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  • Deepwater Horizon

    Deepwater Horizon 2016

    Watched 27 Sep, 2016

    "As the helpless oil men (and one woman) attempt to escape the burning wreckage, Berg makes sure that his audience will squirm in their seats, perilous to do anything but watch. The question remains: to what ends? Like United 93, another film that depicted the carnage of a national tragedy, Deepwater Horizon hits you right in your gut as you watch bodies helplessly succumb to a storm of mud, oil, metal, and fire. But why turn the perils of a…

  • Stranger Than Paradise

    Stranger Than Paradise 1984

    ★★★★ Rewatched 01 Jun, 2016

    Discussed with NFPF Executive Director Jeff Lambert on the latest podcast episode. Still feels entirely singular—an obvious predecessor for every New American Indie film that flooded the market in the 90s (and reached parodic form in the 2000s), while still feeling entirely unique. This is a shot in the arm of "here's some Real Fucking Cinema for you" in the best way possible.

  • Snowden

    Snowden 2016

    ★★½ Watched 13 Sep, 2016 1

    "Stone continually paints Snowden as an extraordinary genius at his work and later a lone wolf, his inner conflict emerging through the nagging relationship with Lindsay who just cannot understand his inner demons. In short, his story reflects that of a singular Great Man, almost accomplishing the opposite of what Poitras set to do with her intimate CITIZENFOUR. While both Poitras and Stone argue Snowden is a patriot instead of a traitor, Stone tries to fit him into a tradition…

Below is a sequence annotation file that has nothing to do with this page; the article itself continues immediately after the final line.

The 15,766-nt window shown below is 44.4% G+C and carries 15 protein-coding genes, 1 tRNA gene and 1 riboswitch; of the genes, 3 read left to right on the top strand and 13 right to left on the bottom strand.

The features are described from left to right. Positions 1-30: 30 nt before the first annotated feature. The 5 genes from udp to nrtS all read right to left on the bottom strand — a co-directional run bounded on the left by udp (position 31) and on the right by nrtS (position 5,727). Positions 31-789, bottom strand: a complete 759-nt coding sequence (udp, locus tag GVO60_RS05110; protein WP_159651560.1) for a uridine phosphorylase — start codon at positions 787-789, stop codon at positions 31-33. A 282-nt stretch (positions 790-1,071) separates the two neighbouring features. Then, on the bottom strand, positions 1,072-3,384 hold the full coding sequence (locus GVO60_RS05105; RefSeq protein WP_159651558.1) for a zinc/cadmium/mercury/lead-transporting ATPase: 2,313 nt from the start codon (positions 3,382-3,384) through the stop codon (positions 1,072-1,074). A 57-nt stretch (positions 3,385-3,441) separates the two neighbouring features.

• Cock of the Air

    Cock of the Air 1932

    ★★★½ Watched 15 Aug, 2016

    From this week's Village Voice:

    Many restorations of forgotten classics simply involve a process of scanning, cleaning, and scrubbing filmic elements. But the Academy of Motion Picture Arts and Sciences' restoration of Cock of the Air, a Howard Hughes–produced pre-Code sex comedy, shows off new tricks. The 1932 movie features a series of playful waltzes between womanizing pilot Chester Morris and steamy opera singer Billie Dove, following the latter's exile to Italy for "distracting" Paris's masculine elite. Various state censors…

  • Sully

    Sully 2016

    ★★★★ Watched 06 Sep, 2016 2

    "As he's evolved into a dramatic actor, Hanks's comic background has trained him to create sudden ruptures of rhythm to change the entire perspective of a character. In a moment near the end, Hanks nods his head over to his co-pilot, an almost amused characterization that suggests something intangible about the character that we can only witness, and thus empathize with the real consequences of becoming a legend."

    Wrote for this over at LAist's overlord website, Gothamist, which took a…

  • Heat

    Heat 1995

    ★★★★½ Rewatched 07 Sep, 2016 2

    Michael Mann usually gets credit for action set pieces and incredibly masculine approach to filmmaking, that it's easy to forget how intensely meticulous his romantic scenes can feel, with each moment chiseled to the same amount of precision as every gunshot.

    Here's Amy Brenneman and Robert De Niro in Heat on the Sunset Terrace after their chance meeting at a diner. Their dialogue has been typically sparse, cutting the line between archetypical and expressive. De Niro closes off the scene…

  • The Sicilian

    The Sicilian 1987